Former Bosnian Serb leader Radovan Karadzic has filed an appeal against a UN court's decision to increase his sentence to life in jail for war crimes, according to court documents.

Judges in The Hague will now have to decide whether to admit Karadzic's challenge to his sentence, as the 20 March ruling on his sentence was supposed to be final.

"President Radovan Karadzic hereby appeals...  the life sentence imposed upon him", said the legal notice filed by his lawyer Peter Robinson and released by the court.

Appeals judges in The Hague last week upheld Karadzic's 2016 conviction for genocide in the Srebrenica massacre and other atrocities throughout the Bosnian civil war in the 1990s.

They then increased his sentence from 40 years to life, saying the initial jail term had underestimated the "sheer scale and systematic cruelty" of his crimes.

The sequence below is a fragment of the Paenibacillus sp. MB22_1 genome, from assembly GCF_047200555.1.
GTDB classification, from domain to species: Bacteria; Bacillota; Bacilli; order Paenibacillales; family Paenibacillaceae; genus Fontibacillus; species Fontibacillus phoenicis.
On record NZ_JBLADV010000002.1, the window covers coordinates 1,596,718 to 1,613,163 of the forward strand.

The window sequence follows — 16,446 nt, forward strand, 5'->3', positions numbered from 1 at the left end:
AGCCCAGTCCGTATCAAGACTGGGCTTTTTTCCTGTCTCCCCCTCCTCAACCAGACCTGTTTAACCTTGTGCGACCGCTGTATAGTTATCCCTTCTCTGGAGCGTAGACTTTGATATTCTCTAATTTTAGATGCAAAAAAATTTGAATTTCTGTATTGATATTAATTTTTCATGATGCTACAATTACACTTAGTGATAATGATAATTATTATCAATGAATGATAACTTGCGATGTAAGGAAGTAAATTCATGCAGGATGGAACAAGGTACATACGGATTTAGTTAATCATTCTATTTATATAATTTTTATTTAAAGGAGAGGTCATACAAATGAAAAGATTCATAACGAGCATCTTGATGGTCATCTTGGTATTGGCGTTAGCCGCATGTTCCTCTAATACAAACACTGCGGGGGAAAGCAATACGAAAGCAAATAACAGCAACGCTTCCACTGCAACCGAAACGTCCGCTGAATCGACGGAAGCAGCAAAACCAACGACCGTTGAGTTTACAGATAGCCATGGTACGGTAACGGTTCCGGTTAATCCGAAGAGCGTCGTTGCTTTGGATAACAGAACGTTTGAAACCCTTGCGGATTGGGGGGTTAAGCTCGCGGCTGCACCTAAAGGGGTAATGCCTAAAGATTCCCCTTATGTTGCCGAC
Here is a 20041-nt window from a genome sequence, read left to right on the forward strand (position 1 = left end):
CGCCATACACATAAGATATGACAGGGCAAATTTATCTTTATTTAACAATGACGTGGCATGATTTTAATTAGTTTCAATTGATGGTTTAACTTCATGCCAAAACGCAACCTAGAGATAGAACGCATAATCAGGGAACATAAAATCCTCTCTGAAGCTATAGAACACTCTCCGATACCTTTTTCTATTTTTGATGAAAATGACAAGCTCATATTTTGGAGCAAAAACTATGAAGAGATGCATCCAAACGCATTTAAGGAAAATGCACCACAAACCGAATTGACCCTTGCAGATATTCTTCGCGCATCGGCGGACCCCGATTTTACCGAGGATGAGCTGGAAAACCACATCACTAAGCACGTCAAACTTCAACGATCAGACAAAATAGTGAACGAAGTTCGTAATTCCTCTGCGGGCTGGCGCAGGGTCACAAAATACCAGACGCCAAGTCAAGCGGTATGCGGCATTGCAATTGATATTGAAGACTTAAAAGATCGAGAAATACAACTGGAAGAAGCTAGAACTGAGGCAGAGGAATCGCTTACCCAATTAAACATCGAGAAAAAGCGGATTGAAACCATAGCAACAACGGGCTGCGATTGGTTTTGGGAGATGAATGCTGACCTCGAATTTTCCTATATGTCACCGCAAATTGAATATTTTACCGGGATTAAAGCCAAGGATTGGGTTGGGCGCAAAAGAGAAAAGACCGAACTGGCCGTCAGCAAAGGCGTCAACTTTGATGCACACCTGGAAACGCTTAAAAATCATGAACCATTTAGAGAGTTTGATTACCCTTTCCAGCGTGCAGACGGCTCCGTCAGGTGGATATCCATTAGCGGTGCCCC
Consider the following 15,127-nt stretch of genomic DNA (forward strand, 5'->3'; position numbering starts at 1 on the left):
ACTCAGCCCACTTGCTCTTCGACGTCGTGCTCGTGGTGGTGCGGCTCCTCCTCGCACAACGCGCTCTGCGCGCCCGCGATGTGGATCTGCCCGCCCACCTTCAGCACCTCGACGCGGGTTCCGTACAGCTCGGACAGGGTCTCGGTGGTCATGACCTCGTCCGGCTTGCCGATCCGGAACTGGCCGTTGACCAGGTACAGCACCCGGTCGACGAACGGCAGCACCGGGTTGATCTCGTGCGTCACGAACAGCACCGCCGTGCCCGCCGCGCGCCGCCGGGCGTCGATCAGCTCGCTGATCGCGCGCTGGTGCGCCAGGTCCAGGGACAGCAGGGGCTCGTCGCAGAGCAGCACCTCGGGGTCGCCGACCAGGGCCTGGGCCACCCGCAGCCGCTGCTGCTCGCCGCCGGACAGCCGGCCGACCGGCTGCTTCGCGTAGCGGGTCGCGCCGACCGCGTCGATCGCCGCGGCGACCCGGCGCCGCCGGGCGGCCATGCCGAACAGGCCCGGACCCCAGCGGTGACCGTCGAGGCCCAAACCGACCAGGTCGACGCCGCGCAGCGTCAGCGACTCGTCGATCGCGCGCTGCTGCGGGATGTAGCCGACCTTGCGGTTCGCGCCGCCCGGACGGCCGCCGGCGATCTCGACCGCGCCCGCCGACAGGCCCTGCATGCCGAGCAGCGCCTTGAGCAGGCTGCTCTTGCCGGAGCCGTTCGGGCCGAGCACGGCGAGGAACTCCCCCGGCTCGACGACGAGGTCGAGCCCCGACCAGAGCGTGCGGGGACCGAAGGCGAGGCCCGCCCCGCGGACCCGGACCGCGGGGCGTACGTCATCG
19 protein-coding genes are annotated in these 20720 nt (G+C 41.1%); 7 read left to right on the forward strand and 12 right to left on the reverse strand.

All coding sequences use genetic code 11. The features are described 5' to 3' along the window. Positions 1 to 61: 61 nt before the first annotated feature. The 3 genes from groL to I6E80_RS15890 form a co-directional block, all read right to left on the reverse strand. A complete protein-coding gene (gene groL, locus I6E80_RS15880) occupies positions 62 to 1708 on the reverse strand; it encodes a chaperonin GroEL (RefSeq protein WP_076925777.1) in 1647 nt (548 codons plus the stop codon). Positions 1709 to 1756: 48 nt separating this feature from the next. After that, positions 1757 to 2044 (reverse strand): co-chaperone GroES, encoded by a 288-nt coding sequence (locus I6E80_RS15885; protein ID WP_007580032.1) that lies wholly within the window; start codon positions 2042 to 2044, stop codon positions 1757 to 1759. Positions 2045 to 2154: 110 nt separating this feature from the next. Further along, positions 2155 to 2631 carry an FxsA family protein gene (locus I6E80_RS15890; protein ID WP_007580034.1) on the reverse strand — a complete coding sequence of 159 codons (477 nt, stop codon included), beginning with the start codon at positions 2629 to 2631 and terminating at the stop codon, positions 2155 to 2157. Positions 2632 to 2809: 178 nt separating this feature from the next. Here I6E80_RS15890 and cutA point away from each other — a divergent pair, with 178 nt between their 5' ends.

Karadzic's appeal cited eight grounds to challenge the 20 March ruling despite the fact that decisions by the appeals chamber of the UN tribunal are usually decisive.

"A prospective appeal raises complex issues, including whether an appeal of an impugned decision is even receivable by the appeals chamber," the legal filing said.

But it said that while in previous cases the court found a person cannot challenge a conviction if it is upheld on appeal, "President Karadzic's appeal may be distinguishable since he seeks to appeal only his sentence." 

The 73-year-old also sought legal aid to pay for lawyers to bring the appeal, the court said.